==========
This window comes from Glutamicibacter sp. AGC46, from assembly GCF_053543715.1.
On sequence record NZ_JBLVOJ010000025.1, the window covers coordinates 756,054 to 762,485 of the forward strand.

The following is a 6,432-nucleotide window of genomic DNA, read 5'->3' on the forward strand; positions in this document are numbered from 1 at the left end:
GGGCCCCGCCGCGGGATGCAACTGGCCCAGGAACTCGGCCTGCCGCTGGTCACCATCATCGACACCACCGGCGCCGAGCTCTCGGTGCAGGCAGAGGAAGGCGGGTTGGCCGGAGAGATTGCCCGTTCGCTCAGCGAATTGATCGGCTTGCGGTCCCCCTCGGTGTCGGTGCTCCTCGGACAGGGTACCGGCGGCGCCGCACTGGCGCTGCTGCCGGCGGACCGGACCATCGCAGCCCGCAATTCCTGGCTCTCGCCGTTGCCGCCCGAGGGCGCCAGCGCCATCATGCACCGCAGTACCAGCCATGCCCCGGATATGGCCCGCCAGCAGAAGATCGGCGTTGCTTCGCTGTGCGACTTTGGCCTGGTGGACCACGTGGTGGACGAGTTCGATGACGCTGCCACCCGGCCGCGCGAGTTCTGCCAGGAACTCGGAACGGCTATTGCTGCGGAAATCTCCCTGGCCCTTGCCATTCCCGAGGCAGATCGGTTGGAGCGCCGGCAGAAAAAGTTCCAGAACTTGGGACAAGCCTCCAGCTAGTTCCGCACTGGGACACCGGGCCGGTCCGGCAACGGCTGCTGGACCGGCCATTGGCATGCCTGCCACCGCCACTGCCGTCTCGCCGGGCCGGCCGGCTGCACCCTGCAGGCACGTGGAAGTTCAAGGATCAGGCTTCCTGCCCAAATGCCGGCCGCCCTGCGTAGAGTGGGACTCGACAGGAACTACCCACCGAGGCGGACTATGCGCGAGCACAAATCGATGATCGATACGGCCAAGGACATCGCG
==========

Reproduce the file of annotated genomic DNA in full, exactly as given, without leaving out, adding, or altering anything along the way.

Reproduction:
This window comes from Glutamicibacter sp. AGC46, from assembly GCF_053543715.1.
On sequence record NZ_JBLVOJ010000025.1, the window covers coordinates 756,054 to 762,485 of the forward strand.

The following is a 6,432-nucleotide window of genomic DNA, read 5'->3' on the forward strand; positions in this document are numbered from 1 at the left end:
GGGCCCCGCCGCGGGATGCAACTGGCCCAGGAACTCGGCCTGCCGCTGGTCACCATCATCGACACCACCGGCGCCGAGCTCTCGGTGCAGGCAGAGGAAGGCGGGTTGGCCGGAGAGATTGCCCGTTCGCTCAGCGAATTGATCGGCTTGCGGTCCCCCTCGGTGTCGGTGCTCCTCGGACAGGGTACCGGCGGCGCCGCACTGGCGCTGCTGCCGGCGGACCGGACCATCGCAGCCCGCAATTCCTGGCTCTCGCCGTTGCCGCCCGAGGGCGCCAGCGCCATCATGCACCGCAGTACCAGCCATGCCCCGGATATGGCCCGCCAGCAGAAGATCGGCGTTGCTTCGCTGTGCGACTTTGGCCTGGTGGACCACGTGGTGGACGAGTTCGATGACGCTGCCACCCGGCCGCGCGAGTTCTGCCAGGAACTCGGAACGGCTATTGCTGCGGAAATCTCCCTGGCCCTTGCCATTCCCGAGGCAGATCGGTTGGAGCGCCGGCAGAAAAAGTTCCAGAACTTGGGACAAGCCTCCAGCTAGTTCCGCACTGGGACACCGGGCCGGTCCGGCAACGGCTGCTGGACCGGCCATTGGCATGCCTGCCACCGCCACTGCCGTCTCGCCGGGCCGGCCGGCTGCACCCTGCAGGCACGTGGAAGTTCAAGGATCAGGCTTCCTGCCCAAATGCCGGCCGCCCTGCGTAGAGTGGGACTCGACAGGAACTACCCACCGAGGCGGACTATGCGCGAGCACAAATCGATGATCGATACGGCCAAGGACATCGCG